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JAMA. 1947;135(7):436. doi:10.1001/jama.1947.02890070038013.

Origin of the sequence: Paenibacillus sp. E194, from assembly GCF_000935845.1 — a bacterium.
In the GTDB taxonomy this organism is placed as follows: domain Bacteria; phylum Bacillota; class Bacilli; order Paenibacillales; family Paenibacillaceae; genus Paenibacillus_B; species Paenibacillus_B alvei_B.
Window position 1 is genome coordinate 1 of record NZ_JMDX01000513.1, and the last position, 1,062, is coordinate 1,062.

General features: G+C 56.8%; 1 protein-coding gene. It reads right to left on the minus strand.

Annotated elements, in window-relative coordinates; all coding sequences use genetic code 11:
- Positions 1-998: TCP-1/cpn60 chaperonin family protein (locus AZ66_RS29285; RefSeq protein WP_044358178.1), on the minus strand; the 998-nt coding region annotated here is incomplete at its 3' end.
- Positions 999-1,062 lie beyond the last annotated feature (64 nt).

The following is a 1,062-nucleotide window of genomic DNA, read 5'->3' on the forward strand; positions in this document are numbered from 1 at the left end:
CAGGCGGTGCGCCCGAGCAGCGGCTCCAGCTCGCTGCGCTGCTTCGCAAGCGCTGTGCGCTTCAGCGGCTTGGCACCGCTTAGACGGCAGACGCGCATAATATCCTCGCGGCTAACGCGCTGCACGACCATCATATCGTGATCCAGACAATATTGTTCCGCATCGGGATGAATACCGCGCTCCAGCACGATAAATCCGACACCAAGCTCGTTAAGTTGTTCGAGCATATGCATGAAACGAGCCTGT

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PLANNING FOR THE CHRONICALLY ILL  Last week The Journal (p. 343) published a comprehensive statement on "Planning for the Chronically Ill" prepared jointly by four national organizations.1 The statement analyzes the ever growing problem of chronic illness and makes recommendations. The problems created by chronic illness are not only medical problems but economic and social welfare problems as well. Each year chronic diseases cause almost a million deaths and the loss of almost a billion days of productive work. The average life span is much longer today than a few generations ago; as the average continues to increase, the number of persons chronically ill likewise will increase. In the year 1900 1 person in 25 was 65 years of age or older; it is estimated that by 1980 the ratio will be 1 in 10. Chronic diseases, however, kill young persons as well as the old. Perrott states that

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